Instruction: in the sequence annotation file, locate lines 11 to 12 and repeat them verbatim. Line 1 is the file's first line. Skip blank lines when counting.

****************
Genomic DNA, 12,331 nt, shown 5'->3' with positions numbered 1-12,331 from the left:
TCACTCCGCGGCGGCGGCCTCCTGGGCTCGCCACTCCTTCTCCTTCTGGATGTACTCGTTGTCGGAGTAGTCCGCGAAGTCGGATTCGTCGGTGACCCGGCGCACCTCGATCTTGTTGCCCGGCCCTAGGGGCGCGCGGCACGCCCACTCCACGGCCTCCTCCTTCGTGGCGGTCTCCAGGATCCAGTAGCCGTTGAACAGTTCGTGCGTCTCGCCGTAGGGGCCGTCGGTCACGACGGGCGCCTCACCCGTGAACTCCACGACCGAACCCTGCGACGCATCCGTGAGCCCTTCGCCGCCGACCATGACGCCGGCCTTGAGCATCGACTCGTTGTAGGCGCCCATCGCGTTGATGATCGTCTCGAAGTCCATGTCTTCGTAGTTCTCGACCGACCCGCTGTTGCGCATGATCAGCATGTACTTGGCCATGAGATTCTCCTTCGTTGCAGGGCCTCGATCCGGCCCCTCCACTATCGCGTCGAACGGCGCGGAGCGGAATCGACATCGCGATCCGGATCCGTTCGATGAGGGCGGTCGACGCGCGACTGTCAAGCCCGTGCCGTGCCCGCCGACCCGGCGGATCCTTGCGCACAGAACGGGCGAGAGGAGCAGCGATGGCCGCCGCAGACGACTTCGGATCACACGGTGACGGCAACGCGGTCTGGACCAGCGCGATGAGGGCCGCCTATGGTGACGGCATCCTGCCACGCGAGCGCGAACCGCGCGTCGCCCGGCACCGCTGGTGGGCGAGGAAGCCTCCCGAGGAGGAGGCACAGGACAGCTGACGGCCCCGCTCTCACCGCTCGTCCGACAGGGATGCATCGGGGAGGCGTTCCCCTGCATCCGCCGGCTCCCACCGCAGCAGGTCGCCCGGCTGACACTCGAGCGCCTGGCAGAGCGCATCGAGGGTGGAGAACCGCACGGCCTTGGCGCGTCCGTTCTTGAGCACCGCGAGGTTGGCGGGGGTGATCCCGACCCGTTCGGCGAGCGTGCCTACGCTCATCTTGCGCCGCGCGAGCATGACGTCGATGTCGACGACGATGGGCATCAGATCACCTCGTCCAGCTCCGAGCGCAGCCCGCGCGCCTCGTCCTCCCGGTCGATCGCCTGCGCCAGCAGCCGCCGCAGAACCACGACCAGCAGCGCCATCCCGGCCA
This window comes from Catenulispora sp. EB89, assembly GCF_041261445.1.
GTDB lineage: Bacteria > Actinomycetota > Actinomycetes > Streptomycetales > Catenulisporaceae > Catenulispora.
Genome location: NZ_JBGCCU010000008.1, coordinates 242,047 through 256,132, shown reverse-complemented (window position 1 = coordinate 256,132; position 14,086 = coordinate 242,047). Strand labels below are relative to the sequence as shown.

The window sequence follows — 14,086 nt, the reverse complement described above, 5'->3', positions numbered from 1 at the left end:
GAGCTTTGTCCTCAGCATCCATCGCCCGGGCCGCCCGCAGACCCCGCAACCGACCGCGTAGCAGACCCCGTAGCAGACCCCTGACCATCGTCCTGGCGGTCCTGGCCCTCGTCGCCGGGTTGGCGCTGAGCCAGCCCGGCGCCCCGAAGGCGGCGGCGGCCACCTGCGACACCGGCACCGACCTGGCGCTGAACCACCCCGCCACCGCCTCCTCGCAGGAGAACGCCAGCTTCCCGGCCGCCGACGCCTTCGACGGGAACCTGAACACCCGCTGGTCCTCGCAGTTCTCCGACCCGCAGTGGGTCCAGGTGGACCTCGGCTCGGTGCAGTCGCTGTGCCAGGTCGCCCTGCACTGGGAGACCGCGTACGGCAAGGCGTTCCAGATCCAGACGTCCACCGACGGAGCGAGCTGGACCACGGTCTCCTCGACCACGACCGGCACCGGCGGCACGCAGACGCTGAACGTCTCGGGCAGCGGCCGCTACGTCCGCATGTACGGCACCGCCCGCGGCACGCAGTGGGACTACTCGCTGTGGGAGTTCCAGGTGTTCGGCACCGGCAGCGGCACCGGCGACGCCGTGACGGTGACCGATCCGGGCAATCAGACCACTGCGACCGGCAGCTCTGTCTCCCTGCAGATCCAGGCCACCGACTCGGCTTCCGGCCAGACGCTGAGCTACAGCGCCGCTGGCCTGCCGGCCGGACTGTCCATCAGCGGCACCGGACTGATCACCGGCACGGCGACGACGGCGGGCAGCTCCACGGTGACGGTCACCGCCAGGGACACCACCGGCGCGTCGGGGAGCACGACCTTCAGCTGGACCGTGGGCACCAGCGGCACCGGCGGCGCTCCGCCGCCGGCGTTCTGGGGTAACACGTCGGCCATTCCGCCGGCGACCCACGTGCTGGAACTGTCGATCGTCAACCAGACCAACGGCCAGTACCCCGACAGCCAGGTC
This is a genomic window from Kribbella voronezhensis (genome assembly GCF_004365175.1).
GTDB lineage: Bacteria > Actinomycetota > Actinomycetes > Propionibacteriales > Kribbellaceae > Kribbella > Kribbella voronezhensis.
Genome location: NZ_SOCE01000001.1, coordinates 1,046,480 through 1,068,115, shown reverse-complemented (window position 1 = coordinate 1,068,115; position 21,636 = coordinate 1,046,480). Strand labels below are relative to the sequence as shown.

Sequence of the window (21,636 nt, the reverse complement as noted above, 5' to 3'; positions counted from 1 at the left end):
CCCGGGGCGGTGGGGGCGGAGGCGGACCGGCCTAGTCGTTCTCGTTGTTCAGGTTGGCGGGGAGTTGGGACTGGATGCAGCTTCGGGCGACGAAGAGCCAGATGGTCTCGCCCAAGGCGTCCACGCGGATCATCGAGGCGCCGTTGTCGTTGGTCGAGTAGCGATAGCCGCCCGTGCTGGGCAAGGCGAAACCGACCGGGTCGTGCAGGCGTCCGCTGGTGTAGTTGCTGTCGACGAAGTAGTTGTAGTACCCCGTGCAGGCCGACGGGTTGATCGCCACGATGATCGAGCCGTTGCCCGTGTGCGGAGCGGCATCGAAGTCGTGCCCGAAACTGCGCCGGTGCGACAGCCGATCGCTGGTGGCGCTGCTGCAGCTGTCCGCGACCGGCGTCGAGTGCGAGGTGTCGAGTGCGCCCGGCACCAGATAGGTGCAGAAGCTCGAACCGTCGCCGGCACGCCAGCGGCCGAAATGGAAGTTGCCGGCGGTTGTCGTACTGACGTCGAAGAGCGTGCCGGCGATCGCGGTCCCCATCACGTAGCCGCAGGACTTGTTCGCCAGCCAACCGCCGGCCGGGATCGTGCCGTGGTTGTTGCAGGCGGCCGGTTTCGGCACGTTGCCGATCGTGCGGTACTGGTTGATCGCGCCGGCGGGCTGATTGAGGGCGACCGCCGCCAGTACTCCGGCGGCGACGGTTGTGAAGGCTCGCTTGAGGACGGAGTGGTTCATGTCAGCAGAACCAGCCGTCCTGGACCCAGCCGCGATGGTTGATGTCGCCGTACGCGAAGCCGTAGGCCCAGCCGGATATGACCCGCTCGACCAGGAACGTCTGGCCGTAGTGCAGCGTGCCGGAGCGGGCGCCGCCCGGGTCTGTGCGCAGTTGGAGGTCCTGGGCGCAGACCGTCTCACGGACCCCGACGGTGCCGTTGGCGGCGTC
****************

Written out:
Sequence of the window (21,636 nt, the reverse complement as noted above, 5' to 3'; positions counted from 1 at the left end):
CCCGGGGCGGTGGGGGCGGAGGCGGACCGGCCTAGTCGTTCTCGTTGTTCAGGTTGGCGGGGAGTTGGGACTGGATGCAGCTTCGGGCGACGAAGAGCCAGATGGTCTCGCCCAAGGCGTCCACGCGGATCATCGAGGCGCCGTTGTCGTTGGTCGAGTAGCGATAGCCGCCCGTGCTGGGCAAGGCGAAACCGACCGGGTCGTGCAGGCGTCCGCTGGTGTAGTTGCTGTCGACGAAGTAGTTGTAGTACCCCGTGCAGGCCGACGGGTTGATCGCCACGATGATCGAGCCGTTGCCCGTGTGCGGAGCGGCATCGAAGTCGTGCCCGAAACTGCGCCGGTGCGACAGCCGATCGCTGGTGGCGCTGCTGCAGCTGTCCGCGACCGGCGTCGAGTGCGAGGTGTCGAGTGCGCCCGGCACCAGATAGGTGCAGAAGCTCGAACCGTCGCCGGCACGCCAGCGGCCGAAATGGAAGTTGCCGGCGGTTGTCGTACTGACGTCGAAGAGCGTGCCGGCGATCGCGGTCCCCATCACGTAGCCGCAGGACTTGTTCGCCAGCCAACCGCCGGCCGGGATCGTGCCGTGGTTGTTGCAGGCGGCCGGTTTCGGCACGTTGCCGATCGTGCGGTACTGGTTGATCGCGCCGGCGGGCTGATTGAGGGCGACCGCCGCCAGTACTCCGGCGGCGACGGTTGTGAAGGCTCGCTTGAGGACGGAGTGGTTCATGTCAGCAGAACCAGCCGTCCTGGACCCAGCCGCGATGGTTGATGTCGCCGTACGCGAAGCCGTAGGCCCAGCCGGATATGACCCGCTCGACCAGGAACGTCTGGCCGTAGTGCAGCGTGCCGGAGCGGGCGCCGCCCGGGTCTGTGCGCAGTTGGAGGTCCTGGGCGCAGACCGTCTCACGGACCCCGACGGTGCCGTTGGCGGCGTC